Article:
Alec Garner: Echoes of the Paddlewheel

A collection of thirty-two oil paintings of the historical Kootenay sternwheelers, “Echoes of the Paddlewheel,” by Alex Garner (1897-1995) will be repatriated from the Glenbow Museum (Calgary) where they were donated approximately fifty years ago. Garner had a long and distinguished career as a painter primarily of landscapes, portraits and historical West Kootenay subjects. The…

2008 Feb 02 – 2008 Mar 30

Alec Garner: Echoes of the Paddlewheel

A celebrated collection returns to the West Kootenay

With historical models by Bert Learmonth

A collection of thirty-two oil paintings of the historical Kootenay sternwheelers, “Echoes of the Paddlewheel,” by Alex Garner (1897-1995) will be repatriated from the Glenbow Museum (Calgary) where they were donated approximately fifty years ago. Garner had a long and distinguished career as a painter primarily of landscapes, portraits and historical West Kootenay subjects. The exhibition will feature also feature paintings from local private collectors and paddle wheeler historical models by North Shore resident and model-maker, Bert Learmonth.

List of ships illustrated in the Alec Garner series “Echoes of the Paddlewheel”
Exhibition Booklet

The Significance of the Paddlewheelers to Trade and Commerce in the Kootenays

The Significance of the Paddlewheelers to Trade and Commerce in the Kootenays

The role of the paddlewheeler and steam ships in the development of the Southern Interior of British Columbia cannot be underestimated. The rich ore deposits and lush forests of this mountainous region remained largely untouched and unavailable to the outside world until a reliable and cost effective mode of shipping was established. The geography of the area with its steep mountains and water-filled valley bottoms restricted rail development in many areas and water travel was the most effective means to transport goods and people.

Economic and population growth in the Kootenay Region blossomed with the development of shipping routes on the lakes and rivers. The local mines and lumber mills were able to establish themselves and prosper because of the availability of a reliable transportation system. Many of the areas serviced by the ships were never accessed by railroads and it was only the establishment of the highway systems in the early to mid 20th Century that relegated the boats obsolete.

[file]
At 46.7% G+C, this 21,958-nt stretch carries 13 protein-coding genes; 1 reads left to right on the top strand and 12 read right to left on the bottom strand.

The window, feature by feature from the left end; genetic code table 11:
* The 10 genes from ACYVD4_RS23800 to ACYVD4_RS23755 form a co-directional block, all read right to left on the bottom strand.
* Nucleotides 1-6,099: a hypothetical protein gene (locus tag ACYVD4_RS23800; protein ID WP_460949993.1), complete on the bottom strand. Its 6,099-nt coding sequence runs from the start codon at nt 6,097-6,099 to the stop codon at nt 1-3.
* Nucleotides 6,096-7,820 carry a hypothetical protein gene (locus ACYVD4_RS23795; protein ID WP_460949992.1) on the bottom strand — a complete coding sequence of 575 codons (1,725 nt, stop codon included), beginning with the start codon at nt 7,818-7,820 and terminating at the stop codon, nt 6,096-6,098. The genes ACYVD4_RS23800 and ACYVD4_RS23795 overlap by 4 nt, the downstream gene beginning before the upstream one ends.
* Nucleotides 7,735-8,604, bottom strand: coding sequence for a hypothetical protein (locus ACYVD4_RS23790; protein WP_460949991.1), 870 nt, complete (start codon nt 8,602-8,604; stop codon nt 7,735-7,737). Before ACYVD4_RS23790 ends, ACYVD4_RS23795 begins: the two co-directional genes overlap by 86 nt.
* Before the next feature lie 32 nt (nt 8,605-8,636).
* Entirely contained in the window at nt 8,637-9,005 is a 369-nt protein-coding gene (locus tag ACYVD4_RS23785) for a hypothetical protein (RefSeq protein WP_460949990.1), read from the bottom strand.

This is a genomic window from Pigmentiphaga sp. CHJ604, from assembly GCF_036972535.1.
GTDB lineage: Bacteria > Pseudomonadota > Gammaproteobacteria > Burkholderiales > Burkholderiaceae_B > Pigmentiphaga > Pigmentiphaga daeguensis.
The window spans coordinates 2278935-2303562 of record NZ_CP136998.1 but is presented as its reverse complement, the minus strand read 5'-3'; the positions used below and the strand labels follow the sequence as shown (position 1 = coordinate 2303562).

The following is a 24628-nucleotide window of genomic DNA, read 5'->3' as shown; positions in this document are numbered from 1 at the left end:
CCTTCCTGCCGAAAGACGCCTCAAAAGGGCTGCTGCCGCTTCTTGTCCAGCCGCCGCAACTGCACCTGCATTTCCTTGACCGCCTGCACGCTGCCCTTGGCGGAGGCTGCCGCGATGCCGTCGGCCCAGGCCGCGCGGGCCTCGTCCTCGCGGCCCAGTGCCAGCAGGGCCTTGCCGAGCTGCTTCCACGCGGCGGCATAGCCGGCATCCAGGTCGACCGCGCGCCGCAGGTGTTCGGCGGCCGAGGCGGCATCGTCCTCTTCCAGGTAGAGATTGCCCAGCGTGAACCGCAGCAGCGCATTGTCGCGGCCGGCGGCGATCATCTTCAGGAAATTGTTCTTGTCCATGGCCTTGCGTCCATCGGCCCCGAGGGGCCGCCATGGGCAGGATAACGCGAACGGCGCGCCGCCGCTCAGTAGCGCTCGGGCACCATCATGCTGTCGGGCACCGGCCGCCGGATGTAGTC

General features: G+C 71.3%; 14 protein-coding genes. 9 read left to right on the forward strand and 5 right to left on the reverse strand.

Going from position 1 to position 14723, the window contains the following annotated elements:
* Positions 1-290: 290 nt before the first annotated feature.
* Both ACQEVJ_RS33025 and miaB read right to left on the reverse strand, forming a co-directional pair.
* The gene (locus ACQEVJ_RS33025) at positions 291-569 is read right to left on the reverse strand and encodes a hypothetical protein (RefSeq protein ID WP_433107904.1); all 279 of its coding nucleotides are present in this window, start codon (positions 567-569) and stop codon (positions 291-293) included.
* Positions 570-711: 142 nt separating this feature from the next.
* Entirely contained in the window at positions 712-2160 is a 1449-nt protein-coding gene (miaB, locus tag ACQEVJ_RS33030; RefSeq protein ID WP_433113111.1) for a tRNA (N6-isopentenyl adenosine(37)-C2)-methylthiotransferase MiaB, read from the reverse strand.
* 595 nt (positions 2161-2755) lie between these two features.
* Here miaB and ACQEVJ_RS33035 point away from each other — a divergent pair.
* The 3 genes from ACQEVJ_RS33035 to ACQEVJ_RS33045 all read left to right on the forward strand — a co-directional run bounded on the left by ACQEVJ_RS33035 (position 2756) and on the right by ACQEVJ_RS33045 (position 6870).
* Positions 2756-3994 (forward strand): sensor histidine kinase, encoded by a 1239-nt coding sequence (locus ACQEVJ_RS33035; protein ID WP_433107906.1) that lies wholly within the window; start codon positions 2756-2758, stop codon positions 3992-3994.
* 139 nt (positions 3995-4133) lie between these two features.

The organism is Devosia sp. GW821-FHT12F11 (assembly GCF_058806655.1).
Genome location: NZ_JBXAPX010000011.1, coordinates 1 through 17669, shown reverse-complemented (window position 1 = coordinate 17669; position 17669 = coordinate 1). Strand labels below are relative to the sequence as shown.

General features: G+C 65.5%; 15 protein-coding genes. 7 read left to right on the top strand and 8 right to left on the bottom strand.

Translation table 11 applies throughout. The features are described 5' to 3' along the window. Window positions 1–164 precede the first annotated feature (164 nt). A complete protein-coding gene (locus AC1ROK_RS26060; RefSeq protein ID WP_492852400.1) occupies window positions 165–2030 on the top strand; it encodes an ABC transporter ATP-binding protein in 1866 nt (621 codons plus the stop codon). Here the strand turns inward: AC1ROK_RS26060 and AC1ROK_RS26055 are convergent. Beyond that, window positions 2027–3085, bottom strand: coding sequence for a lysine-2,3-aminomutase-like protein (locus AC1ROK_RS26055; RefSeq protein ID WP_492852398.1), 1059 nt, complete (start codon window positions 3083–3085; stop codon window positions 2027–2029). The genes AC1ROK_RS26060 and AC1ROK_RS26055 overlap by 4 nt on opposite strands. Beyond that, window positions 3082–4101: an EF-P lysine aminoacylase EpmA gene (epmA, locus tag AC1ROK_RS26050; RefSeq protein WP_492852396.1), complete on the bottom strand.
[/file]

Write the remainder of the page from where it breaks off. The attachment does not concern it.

Paddlewheelers were the lifeline to the outside world, bringing news from beyond the narrow valleys as well as mail, visitors and supplies needed by the local people. The boats were also used to transport materials for building railroads, smelters, lumber mills, and towns. Passenger transportation provided an opportunity for people to travel to work by boat and enabled safe passage through the region for travelers and investors who were seeking to finance the development of new industries.

The industrial growth of the area was, and continues to be, reliant on access to its natural resources. When the waterways of the region were made passable, access to its natural resources was made possible. The development of a reliable and effective transportation system connected sites throughout the interior lakes and rivers and tied in with the outlying railways. This enabled construction of infrastructure and supported economic growth.

‘Paddlewheelers’ vs ‘Steamwheelers’

Paddlewheelers are ships that use a wheel of planks fixed to the circumference of the wheel and push the water as the wheel rotates. They can be either sternwheelers or sidewheelers depending on the location of the paddlewheel. Sidewheelers have the paddlewheel located on the sides of the boat, which allows for improved navigation. Sternwheelers were used on the inland lakes and rivers because they are more suited for the area.

A Sternwheeler is a ship that is propelled by a paddlewheel on the stern, or rear of the ship. Sternwheelers were preferred to sidewheelers in this region as the shallow hull allowed the ship to land on a beach or shore with the stern in the deeper water, enabling it to pull away from the shore and back into deeper water.

Bert Learmonth

Bert Learmonth began recreating the steamships of Kootenay Lake and other transportation artifacts of the West Kootenay in 1984. He constructed his first sternwheeler model, the SS Nelson, then continued on to build models of the major Kootenay Lake sternwheelers and tugboats.

Bert Learmonth has constructed models of Nelson’s first streetcars and buses and dioramas for Touchstones Nelson, which include a Ktunaxa encampment, the CPR Railway Transfer Warf, and the Cottonwood Falls Power Plant.